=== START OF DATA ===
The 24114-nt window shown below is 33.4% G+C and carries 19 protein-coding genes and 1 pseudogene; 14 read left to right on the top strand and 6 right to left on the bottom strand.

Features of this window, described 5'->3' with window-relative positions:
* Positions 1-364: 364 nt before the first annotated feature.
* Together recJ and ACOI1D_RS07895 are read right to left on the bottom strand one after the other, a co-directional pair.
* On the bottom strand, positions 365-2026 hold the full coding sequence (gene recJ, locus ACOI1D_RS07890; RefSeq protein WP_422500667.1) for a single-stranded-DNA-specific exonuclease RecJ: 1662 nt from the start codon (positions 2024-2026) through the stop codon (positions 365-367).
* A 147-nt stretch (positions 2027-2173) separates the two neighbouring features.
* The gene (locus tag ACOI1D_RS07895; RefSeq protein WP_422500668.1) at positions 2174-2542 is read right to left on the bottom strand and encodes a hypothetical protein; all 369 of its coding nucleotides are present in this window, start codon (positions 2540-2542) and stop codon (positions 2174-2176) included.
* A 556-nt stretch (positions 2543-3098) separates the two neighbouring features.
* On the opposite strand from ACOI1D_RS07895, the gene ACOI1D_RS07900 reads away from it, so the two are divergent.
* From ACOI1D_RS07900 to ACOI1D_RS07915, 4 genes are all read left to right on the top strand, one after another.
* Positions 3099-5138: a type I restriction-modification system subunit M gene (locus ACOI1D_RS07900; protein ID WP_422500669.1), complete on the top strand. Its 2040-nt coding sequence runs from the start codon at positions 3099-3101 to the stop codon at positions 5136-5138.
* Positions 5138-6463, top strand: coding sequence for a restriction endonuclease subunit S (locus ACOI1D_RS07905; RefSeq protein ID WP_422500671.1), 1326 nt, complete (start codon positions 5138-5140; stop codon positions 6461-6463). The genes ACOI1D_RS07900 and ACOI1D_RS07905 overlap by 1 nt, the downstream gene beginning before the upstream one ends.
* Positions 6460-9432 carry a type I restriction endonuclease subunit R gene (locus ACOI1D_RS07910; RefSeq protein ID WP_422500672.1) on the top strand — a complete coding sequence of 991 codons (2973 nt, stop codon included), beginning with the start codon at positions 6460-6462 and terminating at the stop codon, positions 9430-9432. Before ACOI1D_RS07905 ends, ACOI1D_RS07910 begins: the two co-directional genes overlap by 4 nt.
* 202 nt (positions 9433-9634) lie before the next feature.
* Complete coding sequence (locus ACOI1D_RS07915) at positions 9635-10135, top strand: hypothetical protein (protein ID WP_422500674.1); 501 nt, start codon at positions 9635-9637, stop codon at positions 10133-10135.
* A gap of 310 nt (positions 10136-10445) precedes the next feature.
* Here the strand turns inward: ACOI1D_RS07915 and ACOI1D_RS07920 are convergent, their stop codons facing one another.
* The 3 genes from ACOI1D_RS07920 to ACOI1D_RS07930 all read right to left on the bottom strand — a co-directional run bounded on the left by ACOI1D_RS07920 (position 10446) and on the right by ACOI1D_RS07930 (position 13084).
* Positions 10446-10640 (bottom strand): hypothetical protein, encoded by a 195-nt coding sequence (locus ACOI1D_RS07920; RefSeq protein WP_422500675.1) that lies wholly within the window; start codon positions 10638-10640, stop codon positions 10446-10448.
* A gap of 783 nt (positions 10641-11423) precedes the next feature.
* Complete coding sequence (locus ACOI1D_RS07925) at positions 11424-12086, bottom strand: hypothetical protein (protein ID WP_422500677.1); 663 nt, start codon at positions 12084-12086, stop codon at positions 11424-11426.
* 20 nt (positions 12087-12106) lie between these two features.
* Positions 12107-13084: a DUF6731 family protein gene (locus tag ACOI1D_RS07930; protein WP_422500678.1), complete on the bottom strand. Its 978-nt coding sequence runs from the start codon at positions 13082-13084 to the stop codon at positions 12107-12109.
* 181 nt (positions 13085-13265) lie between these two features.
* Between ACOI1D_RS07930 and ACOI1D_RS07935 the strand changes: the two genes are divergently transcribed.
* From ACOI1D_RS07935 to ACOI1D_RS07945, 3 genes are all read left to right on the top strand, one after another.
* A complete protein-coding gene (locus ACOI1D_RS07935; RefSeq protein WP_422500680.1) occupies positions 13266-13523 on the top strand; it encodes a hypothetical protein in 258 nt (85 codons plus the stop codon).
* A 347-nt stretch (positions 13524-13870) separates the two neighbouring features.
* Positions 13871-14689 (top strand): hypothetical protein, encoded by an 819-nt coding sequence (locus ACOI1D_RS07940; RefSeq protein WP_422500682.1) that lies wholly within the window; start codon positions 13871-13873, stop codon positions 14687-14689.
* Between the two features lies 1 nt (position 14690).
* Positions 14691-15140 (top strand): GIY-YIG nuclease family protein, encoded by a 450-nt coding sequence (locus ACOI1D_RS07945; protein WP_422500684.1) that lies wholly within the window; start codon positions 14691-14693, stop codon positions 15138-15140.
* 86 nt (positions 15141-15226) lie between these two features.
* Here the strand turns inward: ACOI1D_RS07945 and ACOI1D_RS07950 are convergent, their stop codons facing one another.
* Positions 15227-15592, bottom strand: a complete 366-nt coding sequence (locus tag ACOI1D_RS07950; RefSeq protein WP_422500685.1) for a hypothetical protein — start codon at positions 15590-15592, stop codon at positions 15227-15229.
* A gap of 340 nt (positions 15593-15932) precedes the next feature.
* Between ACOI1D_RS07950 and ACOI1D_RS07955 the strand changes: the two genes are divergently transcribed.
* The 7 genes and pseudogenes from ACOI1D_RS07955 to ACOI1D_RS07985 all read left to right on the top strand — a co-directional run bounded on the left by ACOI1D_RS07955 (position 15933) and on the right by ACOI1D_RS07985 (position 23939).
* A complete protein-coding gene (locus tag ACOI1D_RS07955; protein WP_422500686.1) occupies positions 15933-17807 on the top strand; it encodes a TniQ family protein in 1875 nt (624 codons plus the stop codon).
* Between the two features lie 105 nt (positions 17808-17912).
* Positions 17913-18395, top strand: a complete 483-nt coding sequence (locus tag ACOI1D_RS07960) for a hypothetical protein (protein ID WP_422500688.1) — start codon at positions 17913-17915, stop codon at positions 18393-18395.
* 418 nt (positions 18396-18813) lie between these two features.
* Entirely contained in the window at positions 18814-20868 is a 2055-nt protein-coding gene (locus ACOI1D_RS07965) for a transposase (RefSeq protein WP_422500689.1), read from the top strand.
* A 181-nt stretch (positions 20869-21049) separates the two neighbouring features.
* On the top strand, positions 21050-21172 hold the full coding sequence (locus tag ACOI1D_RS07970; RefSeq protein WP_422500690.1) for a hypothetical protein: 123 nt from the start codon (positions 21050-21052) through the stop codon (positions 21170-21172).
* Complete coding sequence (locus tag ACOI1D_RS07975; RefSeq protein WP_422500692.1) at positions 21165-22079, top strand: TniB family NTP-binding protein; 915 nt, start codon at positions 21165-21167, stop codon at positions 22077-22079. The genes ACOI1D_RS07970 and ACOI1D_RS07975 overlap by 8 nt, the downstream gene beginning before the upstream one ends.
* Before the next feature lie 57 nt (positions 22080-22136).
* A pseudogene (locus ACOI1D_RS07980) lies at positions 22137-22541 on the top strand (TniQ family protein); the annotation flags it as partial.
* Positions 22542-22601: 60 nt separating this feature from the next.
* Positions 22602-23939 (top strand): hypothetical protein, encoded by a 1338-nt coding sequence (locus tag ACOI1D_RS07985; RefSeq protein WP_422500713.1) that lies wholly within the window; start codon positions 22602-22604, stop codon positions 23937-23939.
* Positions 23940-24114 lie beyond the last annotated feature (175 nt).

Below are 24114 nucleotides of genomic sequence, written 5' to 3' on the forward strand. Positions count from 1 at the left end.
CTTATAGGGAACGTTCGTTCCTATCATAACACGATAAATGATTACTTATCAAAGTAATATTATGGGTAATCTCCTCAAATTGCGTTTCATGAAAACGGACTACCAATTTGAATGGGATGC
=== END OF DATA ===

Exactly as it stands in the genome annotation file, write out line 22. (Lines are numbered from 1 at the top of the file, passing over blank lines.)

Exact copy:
* 20 nt (positions 12087-12106) lie between these two features.